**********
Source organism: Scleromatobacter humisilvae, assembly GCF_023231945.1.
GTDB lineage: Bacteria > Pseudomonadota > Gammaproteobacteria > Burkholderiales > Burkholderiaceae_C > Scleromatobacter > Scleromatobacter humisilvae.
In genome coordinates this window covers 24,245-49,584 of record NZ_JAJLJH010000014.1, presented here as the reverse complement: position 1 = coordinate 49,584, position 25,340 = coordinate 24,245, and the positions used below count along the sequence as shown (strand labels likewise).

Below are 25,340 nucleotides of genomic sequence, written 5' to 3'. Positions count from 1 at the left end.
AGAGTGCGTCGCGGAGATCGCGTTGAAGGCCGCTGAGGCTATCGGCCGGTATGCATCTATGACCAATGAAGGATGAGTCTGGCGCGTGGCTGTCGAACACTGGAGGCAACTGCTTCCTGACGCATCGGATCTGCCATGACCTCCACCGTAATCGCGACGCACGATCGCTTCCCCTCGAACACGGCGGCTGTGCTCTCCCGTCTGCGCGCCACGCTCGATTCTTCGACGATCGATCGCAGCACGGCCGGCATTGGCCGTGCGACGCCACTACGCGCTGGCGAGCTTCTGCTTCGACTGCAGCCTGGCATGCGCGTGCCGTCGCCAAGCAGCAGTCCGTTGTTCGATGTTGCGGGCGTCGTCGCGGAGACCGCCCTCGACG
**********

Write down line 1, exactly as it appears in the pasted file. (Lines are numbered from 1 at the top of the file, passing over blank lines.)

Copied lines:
Source organism: Scleromatobacter humisilvae, assembly GCF_023231945.1.